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I am trying to find the MLE of the following functions but I'm getting stuck. I know the method and steps to follow but Pi notation is confusing for me.

1) f(x) = øx^(ø-1), 0 < x < 1 and 0 < ∞. Let X1, X2, ... Xn be a random sample. What is the MLE of ø?

So I can get it into pi notation as multiple from i=1 to n, øxi^(ø-1). I figured I can pull out a ø^n, but I'm stuck after that. Is there some type of trick here?

2) f(x) = (1/ø)x^((1-ø)/ø), 0 < x < 1 and 0 < ∞. Let X1, X2, ... Xn be a random sample. What is the MLE of ø?

I'm not even sure how to approach this one. How can I get this into a sensible form?

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    $\begingroup$ Please add the [self-study] tag & read its wiki. $\endgroup$ Jun 7, 2016 at 1:02
  • $\begingroup$ What is "pi notation"? $\endgroup$
    – whuber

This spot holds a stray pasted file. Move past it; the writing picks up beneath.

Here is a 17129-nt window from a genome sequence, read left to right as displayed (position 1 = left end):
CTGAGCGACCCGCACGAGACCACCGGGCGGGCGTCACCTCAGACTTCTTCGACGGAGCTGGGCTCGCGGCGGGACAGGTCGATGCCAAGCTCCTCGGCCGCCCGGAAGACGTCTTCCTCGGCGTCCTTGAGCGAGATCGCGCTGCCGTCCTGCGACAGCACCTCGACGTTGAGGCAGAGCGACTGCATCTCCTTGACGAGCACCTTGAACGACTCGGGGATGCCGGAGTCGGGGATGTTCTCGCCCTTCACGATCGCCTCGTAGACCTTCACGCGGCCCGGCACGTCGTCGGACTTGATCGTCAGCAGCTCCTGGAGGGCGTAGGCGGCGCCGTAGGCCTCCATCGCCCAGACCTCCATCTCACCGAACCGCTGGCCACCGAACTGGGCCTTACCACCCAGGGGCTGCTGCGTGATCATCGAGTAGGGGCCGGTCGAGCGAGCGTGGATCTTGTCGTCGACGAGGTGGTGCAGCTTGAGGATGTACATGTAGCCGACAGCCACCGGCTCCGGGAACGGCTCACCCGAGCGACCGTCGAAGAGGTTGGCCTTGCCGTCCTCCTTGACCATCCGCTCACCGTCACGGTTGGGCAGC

Jun 7, 2016 at 2:09
  • $\begingroup$ @whuber I believe OP is referring to $\prod f(x)$ $\endgroup$
    – user75138
    Jun 7, 2016 at 3:32

1 Answer 1

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Here's a general hint for MLEs: we almost never directly optimize the product (i.e., the actual sample likelihood) $L$:

$$L(\theta;x)=\prod f(\theta;x_i)$$

Instead, we take the natural log of the likelihood (called the log-likelihood) (sometimes shown as $\mathcal{L}$, and then proceed to try to maximize that:

$$\ln L(\theta;x) := \mathcal{L}(\theta;x) = \sum \ln(f(\theta;x_i))$$

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